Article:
In general, extensive myometrial invasion is accompanied by
clinically detectable uterine enlargement. However, notable
exceptions occur; sometimes deep myometrial extension is accompanied
by a normal-sized uterus. At times, the tumor begins in a
cornu and is missed by D&C.
Microscopically, about 80% of
endometrial malignant epithelial tumors are conventional adenocarcinomas,
which are usually divided into well (grade I, 50%), moderately
(grade II, 35%), and poorly differentiated (grade III, 15%)
tumors (Figs. 19-91 and 19-92). The FIGO grading system is
primarily based on the growth pattern (relative proportion
of glandular and solid areas) but it also makes provisions
for nuclear atypia.
The better differentiated tumors
closely recapitulate the light and electron microscopic features
of the non-neoplastic endometrium, hence the term "endometrioid"
that is used for them. Over a quarter of the carcinomas have
papillary (villoglandular) foci, either on the surface or
in the invasive areas. These tumors should be sharply separated
from the much more aggressive papillary serous carcinomas.
The stroma of endometrial adenocarcinoma
usually has a desmoplastic quality. It may contain collections
of foamy cells, probably the result of tumor necrosis and
a good marker for the presence of carcinoma. However, these
cells can also be seen in hyperplasia and, exceptionally,
in otherwise normal endometria. They are said to form from
endometrial stroma rather than histiocytes. They are fat positive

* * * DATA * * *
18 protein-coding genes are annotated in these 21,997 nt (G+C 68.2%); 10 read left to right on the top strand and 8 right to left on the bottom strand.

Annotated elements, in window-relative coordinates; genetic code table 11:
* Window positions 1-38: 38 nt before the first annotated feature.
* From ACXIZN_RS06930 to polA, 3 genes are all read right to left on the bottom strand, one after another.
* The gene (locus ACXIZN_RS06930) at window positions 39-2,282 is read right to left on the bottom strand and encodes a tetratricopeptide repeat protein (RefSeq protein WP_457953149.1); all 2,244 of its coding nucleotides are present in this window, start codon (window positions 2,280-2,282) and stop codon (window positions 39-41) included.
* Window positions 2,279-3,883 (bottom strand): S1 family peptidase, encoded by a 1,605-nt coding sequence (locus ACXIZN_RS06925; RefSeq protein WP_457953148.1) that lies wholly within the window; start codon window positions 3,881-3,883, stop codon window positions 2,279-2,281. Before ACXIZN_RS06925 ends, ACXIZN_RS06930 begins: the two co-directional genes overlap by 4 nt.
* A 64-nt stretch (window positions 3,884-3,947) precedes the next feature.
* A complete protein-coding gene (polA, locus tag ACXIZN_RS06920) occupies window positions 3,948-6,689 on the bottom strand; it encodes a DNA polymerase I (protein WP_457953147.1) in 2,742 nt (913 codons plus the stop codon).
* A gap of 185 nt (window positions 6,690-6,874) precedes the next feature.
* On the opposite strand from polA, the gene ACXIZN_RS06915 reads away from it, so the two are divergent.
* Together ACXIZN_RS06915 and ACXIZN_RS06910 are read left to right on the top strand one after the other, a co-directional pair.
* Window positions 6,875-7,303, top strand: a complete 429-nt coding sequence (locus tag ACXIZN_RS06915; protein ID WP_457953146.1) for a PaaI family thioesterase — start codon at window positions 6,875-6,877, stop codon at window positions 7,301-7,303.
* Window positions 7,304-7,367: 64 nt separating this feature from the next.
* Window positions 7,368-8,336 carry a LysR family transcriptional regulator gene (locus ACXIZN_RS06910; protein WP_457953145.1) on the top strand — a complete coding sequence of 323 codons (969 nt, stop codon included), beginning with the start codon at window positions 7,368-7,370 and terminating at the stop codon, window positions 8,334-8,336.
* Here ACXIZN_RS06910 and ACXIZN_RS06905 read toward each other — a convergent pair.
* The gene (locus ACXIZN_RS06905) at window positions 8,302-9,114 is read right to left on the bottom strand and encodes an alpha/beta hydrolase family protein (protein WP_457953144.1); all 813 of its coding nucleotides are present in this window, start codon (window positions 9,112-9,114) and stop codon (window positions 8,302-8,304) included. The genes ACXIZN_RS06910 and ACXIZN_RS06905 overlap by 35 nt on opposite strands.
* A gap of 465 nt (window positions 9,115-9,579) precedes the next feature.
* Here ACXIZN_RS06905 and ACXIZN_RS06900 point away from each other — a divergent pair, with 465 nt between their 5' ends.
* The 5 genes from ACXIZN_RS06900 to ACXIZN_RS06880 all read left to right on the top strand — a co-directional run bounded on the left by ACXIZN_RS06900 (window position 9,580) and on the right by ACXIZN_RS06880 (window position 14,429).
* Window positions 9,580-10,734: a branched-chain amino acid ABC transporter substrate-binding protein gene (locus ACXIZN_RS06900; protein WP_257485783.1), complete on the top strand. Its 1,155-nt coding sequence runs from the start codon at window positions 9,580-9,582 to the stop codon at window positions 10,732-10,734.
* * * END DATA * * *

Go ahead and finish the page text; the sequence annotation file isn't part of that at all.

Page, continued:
and mucin negative, in contrast to the mucin-positive macrophages
sometimes seen in the stroma of benign endometrial polyps.
The non-neoplastic endometrium
of a uterus harboring an adenocarcinoma is often hyperplastic,
is sometimes atrophic, and only exceptionally exhibits a normal
proliferative or secretory pattern; when it does, the assumption
has been made that the carcinoma has arisen in a "progesterone
refractory" mucosal area.
The frequency and extent of myometrial
invasion by carcinoma are directly related to the microscopic
grade of the tumor. Care should be exercised to distinguish
true myometrial extension by carcinoma from expansion of the
endometrial-myometrial junction and from atypical or malignant
changes involving pre-existent foci of adenomyosis; the latter
condition is recognized by the presence of endometrial stroma
around the intramyometrial proliferating glandular foci. Extension
of the endometrial carcinoma into the cervix occurs in over
10% of the cases, usually by direct invasion, but sometimes
by implantation following D&C. This may be grossly evident
or become apparent only on microscopic examination; it may
involve the surface only, the fibrous stroma, or both. The
presence and type of cervical extensionwhich influences the
staging of the tumoris best detected by fractional curettage;
care should be exercised in distinguishing bona fide cervical
extension from isolated tumor fragments, or else a high false
positive rate will occur.